I went on to ask what the other grades were good for. Lucien explained that Golden Color has just a hint of maple, so it's a good addition to things like coffee or on ice cream. It's a subtle addition of sweet flavor. The darker the color, the better for cooking because the maple flavor doesn't "cook off," so using it as a flavoring for sauces and marinades would be a good route to go. And the amber color, a nice sweet spot in the middle, is great for that kick of maple flavor that most people enjoy on their favorite breakfast items.

At this point I had learned more about maple syrup than I had in my years of eating the stuff so felt like I should ask the professional a silly question: why make the other grades of syrup, then, if the flavor is best the darker it is?

Myth #2: Boiling syrup longer makes it darker

At this question, I received another smirk. "We are one of the few places in the world that can make maple syrup," Lucien said, "and it always makes me laugh how little people know about it, even in this area." He was referencing, of course, that the Eastern U.S. and Eastern Canada produce over 80% of the global supply. "So, I'm glad you bring that up."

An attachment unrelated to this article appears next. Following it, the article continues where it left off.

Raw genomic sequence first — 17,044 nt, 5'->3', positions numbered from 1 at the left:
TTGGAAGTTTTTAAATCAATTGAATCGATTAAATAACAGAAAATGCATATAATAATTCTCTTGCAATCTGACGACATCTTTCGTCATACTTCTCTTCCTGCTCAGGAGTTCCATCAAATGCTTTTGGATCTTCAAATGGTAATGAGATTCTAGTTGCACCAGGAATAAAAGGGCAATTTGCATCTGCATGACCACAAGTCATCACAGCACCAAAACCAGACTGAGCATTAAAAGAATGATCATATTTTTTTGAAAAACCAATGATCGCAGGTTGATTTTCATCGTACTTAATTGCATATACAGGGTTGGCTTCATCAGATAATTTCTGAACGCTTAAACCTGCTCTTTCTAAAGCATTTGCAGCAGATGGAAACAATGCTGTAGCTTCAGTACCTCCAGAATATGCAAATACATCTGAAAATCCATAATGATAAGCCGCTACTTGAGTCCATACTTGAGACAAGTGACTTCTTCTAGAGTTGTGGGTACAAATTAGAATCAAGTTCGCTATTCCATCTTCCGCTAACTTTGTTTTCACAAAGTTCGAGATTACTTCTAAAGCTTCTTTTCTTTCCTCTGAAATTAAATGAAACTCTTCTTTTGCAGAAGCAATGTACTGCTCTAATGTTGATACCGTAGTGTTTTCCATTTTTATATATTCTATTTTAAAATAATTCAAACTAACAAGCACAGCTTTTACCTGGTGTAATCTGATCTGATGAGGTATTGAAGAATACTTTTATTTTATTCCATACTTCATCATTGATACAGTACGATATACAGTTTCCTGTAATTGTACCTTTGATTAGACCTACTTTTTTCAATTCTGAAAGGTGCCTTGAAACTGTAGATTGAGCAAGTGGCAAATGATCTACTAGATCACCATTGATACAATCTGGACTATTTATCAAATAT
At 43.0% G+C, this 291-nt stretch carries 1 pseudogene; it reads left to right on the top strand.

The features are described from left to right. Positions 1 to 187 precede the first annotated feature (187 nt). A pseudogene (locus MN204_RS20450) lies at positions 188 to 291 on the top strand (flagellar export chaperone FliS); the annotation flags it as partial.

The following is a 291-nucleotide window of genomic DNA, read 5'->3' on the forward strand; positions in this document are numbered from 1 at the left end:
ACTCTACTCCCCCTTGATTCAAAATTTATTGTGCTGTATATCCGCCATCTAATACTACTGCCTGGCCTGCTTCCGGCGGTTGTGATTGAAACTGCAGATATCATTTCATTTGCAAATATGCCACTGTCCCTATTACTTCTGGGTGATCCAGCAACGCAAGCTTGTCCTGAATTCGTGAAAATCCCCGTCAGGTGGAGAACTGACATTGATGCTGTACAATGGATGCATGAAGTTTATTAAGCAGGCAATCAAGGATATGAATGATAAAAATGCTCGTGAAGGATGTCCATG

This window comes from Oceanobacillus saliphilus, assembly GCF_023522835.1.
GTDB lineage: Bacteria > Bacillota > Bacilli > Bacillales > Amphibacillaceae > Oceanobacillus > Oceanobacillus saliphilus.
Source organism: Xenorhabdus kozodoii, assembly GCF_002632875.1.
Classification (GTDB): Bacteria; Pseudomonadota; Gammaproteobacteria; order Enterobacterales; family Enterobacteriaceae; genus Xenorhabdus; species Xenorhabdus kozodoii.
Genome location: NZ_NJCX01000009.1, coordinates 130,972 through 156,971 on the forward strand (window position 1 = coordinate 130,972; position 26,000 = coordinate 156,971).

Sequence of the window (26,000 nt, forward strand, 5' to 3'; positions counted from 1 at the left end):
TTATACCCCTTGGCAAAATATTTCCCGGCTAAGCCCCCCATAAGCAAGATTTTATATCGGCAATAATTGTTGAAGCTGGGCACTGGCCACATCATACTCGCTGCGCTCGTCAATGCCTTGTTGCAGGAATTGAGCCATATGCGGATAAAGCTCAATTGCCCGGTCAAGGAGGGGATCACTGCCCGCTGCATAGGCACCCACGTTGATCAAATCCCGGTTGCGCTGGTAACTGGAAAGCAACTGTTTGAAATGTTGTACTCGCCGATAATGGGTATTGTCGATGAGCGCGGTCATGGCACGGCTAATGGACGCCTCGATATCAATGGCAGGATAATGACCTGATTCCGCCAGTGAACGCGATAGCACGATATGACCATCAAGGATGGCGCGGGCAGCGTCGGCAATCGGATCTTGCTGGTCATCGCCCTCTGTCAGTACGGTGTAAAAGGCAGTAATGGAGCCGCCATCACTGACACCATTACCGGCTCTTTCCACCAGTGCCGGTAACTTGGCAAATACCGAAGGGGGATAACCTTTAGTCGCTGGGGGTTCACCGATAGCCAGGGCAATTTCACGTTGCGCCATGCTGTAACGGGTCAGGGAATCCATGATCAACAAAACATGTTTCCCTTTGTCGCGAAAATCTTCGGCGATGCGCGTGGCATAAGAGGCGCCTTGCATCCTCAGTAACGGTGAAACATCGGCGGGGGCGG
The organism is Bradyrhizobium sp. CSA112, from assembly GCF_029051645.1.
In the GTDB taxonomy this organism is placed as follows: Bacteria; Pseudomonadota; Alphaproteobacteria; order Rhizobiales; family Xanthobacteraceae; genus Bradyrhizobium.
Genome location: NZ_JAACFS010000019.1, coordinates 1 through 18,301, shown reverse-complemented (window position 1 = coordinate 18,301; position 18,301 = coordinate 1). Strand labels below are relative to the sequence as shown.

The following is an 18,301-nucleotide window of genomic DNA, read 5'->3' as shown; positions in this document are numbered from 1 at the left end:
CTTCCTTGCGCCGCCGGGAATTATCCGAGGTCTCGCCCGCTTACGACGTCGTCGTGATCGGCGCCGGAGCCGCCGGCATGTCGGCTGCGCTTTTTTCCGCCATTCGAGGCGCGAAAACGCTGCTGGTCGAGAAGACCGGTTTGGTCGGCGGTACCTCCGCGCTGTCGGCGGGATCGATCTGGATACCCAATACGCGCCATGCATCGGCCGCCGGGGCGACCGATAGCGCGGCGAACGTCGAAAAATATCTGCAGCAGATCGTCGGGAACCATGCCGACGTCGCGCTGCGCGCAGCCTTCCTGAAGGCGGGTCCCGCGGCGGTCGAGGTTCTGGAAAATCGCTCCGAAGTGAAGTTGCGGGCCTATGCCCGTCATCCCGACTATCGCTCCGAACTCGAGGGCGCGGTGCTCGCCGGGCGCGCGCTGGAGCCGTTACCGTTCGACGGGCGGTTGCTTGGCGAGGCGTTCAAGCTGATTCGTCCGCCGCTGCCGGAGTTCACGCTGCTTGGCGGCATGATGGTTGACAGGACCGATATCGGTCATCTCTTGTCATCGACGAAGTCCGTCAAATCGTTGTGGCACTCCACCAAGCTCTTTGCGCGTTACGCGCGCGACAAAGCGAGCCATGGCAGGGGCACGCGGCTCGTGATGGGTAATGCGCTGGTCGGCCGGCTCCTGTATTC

The grade (and color) of syrup has less to do with how long you boil it and more to do with several other factors. In fact, how long you boil syrup generally only affects the water content of the syrup. Too much water in the syrup and it spoils; too little water in it and it starts to crystallize.

Sugarhouse staff constantly check to make sure the density of the syrup is perfect.